New regs for money funds may hamper yields, report says

Investors may gravitate to government funds to avoid 'hassle factor'

May 19, 2009 @ 1:07 pm

By Sara Hansard

Expect lower yields from money market mutual funds in the coming months as a result of reforms being contemplated by the SEC and Investment Company Institute, according to a white paper released this month and announced today by Capital Advisors Group Inc. of Newton, Mass.

Proposals from the Washington-based ICI to reduce average portfolio maturities, increase near-term liquidity and satisfy additional reporting requirements “may result in higher operating-fund expenses and higher percentages of lower-yielding securities,” the report said.

“Changes Are Coming to Money Funds,” is by Lance Pan, director of investment research at Capital Advisors, an institutional advisory firm that specializes in the cash investment needs of venture-backed, public and non-profit organizations.

New product reviews and more stringent credit criteria also may result in higher average portfolio credit quality, along with lower yields, according to the report.

“If the [Securities and Exchange Commission] mandates more dramatic measures, such as a permanent government guarantee, private insurance funds, or holding a subordinate class of capital, fund costs may be materially higher,” the report said.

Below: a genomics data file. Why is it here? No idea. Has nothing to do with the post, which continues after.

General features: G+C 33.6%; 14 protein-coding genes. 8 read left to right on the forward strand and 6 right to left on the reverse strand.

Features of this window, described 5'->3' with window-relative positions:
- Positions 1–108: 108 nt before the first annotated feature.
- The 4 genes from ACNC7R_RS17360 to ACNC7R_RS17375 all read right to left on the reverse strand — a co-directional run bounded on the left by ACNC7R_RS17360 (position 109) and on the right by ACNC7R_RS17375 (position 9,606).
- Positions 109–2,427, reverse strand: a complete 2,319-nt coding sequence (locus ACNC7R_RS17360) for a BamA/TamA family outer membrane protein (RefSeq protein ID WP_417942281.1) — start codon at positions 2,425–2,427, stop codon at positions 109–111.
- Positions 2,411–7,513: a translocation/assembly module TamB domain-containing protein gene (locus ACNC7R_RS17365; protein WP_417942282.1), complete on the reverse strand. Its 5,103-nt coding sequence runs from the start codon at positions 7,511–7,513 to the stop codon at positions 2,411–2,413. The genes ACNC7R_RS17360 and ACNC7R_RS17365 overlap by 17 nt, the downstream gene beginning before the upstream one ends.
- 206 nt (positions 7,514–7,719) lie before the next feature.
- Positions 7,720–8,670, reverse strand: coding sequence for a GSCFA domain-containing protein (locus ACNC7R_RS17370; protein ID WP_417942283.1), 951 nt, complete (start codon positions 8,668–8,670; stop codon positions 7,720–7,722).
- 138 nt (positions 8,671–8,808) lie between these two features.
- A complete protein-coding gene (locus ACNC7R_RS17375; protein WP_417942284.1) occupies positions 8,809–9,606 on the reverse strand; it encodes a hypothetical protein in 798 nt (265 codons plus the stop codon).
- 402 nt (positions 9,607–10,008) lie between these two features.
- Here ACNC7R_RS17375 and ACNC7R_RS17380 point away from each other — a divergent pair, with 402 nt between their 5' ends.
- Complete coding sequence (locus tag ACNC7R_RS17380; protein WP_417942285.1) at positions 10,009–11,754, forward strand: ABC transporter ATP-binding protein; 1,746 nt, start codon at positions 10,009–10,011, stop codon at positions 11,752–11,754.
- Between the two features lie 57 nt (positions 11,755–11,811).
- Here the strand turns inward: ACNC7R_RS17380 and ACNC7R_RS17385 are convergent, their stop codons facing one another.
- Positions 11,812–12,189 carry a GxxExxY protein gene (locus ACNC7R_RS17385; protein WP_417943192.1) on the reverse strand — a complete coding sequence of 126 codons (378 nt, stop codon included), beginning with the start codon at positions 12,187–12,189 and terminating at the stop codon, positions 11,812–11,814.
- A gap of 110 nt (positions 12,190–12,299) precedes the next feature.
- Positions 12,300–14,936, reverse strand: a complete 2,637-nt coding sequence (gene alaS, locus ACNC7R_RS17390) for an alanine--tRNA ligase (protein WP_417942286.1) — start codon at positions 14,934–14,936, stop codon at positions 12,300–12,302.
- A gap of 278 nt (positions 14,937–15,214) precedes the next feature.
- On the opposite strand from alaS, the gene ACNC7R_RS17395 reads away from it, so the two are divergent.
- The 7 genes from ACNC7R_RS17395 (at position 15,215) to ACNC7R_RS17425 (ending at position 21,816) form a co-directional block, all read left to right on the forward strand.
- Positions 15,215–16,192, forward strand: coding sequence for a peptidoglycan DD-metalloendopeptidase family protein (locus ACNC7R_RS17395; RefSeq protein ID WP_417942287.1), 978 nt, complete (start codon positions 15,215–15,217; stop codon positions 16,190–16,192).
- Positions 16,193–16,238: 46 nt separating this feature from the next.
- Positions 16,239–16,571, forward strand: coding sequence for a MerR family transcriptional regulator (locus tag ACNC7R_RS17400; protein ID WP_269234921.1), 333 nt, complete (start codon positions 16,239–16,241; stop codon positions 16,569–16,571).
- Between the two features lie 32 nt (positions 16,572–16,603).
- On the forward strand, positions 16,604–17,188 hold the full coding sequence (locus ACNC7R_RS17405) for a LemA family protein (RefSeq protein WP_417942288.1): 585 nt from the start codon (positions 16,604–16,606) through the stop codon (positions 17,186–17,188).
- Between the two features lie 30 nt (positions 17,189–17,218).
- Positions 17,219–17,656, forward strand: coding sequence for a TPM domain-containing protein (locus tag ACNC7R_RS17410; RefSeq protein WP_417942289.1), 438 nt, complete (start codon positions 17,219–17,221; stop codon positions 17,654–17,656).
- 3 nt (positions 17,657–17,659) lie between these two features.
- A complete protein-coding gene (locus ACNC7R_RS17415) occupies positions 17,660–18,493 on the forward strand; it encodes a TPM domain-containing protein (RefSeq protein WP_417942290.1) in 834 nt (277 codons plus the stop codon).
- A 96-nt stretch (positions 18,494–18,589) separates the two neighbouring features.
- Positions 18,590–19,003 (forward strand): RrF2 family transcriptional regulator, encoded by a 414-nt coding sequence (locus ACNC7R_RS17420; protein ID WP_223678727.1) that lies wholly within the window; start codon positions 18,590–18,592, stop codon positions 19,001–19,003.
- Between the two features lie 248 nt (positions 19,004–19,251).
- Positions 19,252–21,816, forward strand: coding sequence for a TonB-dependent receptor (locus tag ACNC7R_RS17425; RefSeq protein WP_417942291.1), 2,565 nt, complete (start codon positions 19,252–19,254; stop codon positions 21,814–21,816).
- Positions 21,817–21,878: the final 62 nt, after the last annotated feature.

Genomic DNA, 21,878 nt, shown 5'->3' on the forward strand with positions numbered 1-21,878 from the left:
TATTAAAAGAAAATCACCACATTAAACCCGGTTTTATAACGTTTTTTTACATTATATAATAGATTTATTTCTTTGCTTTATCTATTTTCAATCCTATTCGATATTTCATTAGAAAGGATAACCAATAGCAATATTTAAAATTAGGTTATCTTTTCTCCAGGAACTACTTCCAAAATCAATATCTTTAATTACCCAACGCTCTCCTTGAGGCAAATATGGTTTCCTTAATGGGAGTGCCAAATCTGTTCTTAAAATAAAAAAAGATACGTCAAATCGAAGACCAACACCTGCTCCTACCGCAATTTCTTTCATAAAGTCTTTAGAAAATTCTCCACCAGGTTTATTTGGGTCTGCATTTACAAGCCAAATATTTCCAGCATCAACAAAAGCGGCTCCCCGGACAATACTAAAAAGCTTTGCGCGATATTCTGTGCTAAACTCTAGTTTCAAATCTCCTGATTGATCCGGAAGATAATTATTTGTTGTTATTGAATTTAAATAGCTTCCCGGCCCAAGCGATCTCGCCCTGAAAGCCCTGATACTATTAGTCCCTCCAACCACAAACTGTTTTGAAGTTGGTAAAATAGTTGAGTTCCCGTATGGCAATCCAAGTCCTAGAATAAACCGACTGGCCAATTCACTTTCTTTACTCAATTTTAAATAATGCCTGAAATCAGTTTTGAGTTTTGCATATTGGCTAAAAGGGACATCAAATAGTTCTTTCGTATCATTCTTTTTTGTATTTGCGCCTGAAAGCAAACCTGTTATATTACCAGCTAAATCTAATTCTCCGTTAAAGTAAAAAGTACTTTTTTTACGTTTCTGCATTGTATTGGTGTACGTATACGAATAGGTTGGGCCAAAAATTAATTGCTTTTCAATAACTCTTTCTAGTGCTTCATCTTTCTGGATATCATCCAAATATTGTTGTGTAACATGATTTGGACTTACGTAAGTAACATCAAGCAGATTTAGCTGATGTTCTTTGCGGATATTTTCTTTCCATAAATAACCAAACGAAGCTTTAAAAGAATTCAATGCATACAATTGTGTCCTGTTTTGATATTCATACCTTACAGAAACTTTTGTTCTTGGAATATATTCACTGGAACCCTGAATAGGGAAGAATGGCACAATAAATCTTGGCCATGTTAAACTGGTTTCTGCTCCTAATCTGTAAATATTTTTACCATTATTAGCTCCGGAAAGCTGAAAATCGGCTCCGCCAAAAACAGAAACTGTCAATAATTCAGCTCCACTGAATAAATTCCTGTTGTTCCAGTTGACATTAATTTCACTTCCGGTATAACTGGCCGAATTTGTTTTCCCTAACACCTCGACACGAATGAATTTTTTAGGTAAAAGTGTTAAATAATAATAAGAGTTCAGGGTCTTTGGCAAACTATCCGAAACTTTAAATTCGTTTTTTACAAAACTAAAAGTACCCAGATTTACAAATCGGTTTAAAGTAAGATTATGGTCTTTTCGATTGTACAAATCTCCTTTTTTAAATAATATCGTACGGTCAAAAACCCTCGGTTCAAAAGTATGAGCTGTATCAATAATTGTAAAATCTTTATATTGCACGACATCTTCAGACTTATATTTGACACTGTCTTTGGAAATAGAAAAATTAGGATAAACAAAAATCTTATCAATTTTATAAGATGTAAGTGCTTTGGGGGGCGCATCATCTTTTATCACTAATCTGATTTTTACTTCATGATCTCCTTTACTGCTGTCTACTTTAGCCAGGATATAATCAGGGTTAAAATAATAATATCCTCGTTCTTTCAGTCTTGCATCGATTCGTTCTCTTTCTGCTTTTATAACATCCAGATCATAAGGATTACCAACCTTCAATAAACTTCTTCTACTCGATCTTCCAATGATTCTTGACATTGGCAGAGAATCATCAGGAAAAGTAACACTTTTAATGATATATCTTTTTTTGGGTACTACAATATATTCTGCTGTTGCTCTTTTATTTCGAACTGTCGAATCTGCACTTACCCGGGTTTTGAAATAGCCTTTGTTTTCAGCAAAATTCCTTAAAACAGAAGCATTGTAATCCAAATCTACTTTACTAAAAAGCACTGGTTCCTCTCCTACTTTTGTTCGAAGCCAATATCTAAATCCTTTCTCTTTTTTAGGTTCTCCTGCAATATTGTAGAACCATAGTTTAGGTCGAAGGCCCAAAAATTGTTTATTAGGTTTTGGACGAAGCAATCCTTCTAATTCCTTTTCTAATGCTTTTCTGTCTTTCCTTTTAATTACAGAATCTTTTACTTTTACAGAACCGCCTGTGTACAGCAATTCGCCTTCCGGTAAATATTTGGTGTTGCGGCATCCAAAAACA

The Department of the Treasury temporarily offered government guarantees in September 2008 in the wake of the Reserve Primary Fund’s breaking the buck, due to its exposure to Lehman Brothers Holdings Inc. of New York, which went bankrupt.

The SEC should have final money fund regulations in place by the time the Treasury Department’s guarantee program ends in September, according to the report.

Allowing corporate investors to look into the holdings of money-fund portfolios to assure compliance with corporate investment guidelines may be required by regulators and accountants, the report concluded. “Investors need to examine the underlying securities of the funds they own in order to evaluate their overall credit exposure,” since many funds use similar strategies and have similar credit exposures, the report said.

If such a “look-through provision” takes effect, either through regulation or through practice, Capital Advisors expects government funds to become more popular at the expense of prime funds “because of the hassle factor,” the report said.

SEC Chairman Mary Schapiro has instructed SEC staff to present a proposal to the full commission in June to reform regulation of the $4 trillion money market mutual fund market. The regulator is considering whether floating-rate net-asset values for money funds would better protect investors from potential abuses and runs on funds.

The money fund industry needs to address concerns that remain about contingent liquidity to satisfy large redemptions, as well as potential fund freezes, before institutional investors can determine how money funds can meet their needs in the future, the report said.

It also called for institutional investors to “look inward and return to their roles as responsible consumers.” That means staying away from “fund hopping,” as well as expressing concerns if fund managers’ credit policies or market practices become “overly aggressive.”

The report also suggested considering industry consolidation to increase operating efficiencies, or limited fund sizes to promote liquidity and stability.


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